This article contain summary of a recent ruling of the Authority for Advance Rulings (AAR) [AAR No. 827 of 2009] in the case of Joint Stock Company Foreign Economic Association “Techno prom export” (Applicant) on the issue of tax ability of income from offshore supplies. Based on the terms of the contract, documents submitted by the Applicant and the legal precedents, the AAR held that the transaction for sale was concluded outside India.
Hence, no income from offshore supplies accrues or arises or can be deemed to accrue or arise to the Applicant in India under the Indian Tax Law (ITL). The AAR also ruled that the Applicant does not have a Permanent Establishment (PE) in relation to offshore supplies. Therefore, no part of income from offshore supplies can be said to be taxable in India.
Background and facts of the case
2. The Applicant entered into three separate contracts with NTPC:
Contentions of the Tax Authority :- The Tax Authority argued that the income from offshore supplies is taxable in India because:
1. The Applicant has a PE and a Business Connection in India in relation to offshore supply of goods and hence, profits from offshore supply are attributable to the PE in India.
2. As the essence of the contract is manufacturing and erection of the boiler at NTPC?s site. Therefore, equipment and materials supplied from outside India are integrally connected with installation of the boiler.
3. The facts of the instant case are similar to those in the case of Ansaldo Energia SPA [310 ITR 237 (Mad.)] and are distinguishable from the case of Ishikawajima– Harima Heavy Industries Ltd. [288 ITR 408].
4. The three contracts entered into between the Applicant and NTPC are connected with each other and in effect the contract is a composite contract for construction of boiler. Hence, each contract cannot be considered independently from an income tax perspective.
Contentions of the Applicant:- Applicant submitted that it is not liable to pay tax on income from offshore supplies in India. In support of the same the following arguments were submitted:
1. Title in the plant and equipment was transferred to NTPC outside India. Therefore, no income accrues or arises to the Applicant in India.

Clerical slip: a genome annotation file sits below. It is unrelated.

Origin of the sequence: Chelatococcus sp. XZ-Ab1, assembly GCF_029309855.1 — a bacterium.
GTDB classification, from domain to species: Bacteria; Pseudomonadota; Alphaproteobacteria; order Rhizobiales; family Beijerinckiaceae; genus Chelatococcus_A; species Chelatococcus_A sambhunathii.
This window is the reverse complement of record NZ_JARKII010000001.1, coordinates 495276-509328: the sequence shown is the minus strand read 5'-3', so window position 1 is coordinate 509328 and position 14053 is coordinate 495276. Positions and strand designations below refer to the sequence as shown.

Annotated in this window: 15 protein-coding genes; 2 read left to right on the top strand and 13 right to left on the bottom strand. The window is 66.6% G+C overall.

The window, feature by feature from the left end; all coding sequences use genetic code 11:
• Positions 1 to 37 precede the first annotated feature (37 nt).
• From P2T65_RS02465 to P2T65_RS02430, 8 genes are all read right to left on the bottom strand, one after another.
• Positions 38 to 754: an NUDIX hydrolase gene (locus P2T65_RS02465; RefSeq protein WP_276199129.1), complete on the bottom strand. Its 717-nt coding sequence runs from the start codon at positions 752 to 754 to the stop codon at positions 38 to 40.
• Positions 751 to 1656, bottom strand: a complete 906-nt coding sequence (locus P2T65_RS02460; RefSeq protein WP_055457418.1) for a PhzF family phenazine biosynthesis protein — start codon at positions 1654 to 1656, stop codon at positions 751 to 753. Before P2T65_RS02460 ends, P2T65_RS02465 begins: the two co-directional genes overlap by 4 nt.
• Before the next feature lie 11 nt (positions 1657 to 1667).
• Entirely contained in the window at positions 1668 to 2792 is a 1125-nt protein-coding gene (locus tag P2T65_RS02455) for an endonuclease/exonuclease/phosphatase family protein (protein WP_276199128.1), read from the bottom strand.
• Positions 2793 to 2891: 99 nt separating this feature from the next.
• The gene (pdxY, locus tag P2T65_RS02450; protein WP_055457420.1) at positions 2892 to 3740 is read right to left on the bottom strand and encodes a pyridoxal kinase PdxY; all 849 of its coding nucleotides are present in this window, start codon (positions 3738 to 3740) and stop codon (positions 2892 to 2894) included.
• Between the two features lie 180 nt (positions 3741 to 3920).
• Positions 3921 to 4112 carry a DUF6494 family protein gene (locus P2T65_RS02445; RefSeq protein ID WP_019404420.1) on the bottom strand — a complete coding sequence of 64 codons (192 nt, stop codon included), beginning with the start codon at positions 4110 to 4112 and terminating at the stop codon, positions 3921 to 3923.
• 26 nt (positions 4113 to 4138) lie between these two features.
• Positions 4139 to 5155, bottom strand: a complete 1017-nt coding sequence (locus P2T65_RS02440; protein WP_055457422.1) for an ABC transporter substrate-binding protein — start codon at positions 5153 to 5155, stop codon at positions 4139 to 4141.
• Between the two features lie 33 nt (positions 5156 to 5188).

2. Payment for offshore supplies was received outside India through L/C.
3. Consideration for offshore supplies is separately identifiable from onshore supply and services contracts.
4. Sale was concluded outside India and the Project Office of the Applicant does not play any role in offshore supplies.
5. Reliance was placed on the Supreme Court’s (SC) judgement in the case of Ishikawajima (supra) and decision of AAR in the case of Hyosung Corporation [314 ITR 343 (AAR)].
Ruling of the AAR: The AAR held that the Applicant is not taxable in India in respect of income from offshore supplies:
1. The Tax Authority has not brought anything on record to show that the Applicant has a PE in India as regards offshore supplies.
2. Applicant has separate scope of work under all the three contracts. Therefore, contention of the Tax Authority that the contract was an integrated contract cannot be accepted.
3. The argument of the Tax Authority that transfer of equipment cannot be considered independently as essence of the transaction is manufacturing and erection of boiler is not valid. There is nothing in law which prevents parties from entering into a contract for sale of material for a specified consideration, which are ultimately utilised in fabrication and installation of a complete plant or unit.
4. The stipulations in the offshore supply contract and the modus operandi of the transactions are almost the same as in the case of Ishikawajma. Thus, the judgement of the SC in the case of Ishikawajma (supra) and the ruling of the AAR in the case of Hyosung (supra) fully support Applicant’s case.
5. The documents filed by the Applicant, such as Certificate of Origin, Bill of Lading, Insurance certificate, Bill of Entry and Commercial Invoice reinforce the conclusion that the ownership and property in goods passes to NTPC outside India.
6. The Applicant’s obligation relating to transit of goods till they reach the site is part of onshore services contract.
7. It is not necessary that the risk and title in the goods should pass to the buyer simultaneously. The parties to a contract can have a special stipulation for transfer of risks subsequent to the transfer of title.
8. The Applicant’s case is distinguishable from the case of Ansaldo (supra). NTPC has invited separate bids for all the three contracts, i.e. offshore supply, onshore supply and onshore services and the contracts were not split at the instance of the Applicant as was in the case of Ansaldo. Similarly there was no price imbalance in the value of these three contracts.
1. A ruling by the AAR is binding only on the Applicant, in respect of transaction in relation to which the ruling is sought and on the Tax Authority, in respect of the Applicant and the said transaction. However, it does have persuasive value and the Courts in India, the Tax Authority and the appellate authorities do recognise the principles and ratio laid down by the AAR, in deciding comparable cases.
2. The ruling of the AAR has reiterated the principle that income from offshore supply of equipment is not taxable in India, where essential conditions, such as passing of title in the goods, payment received outside India and conclusion of sale outside India, are met.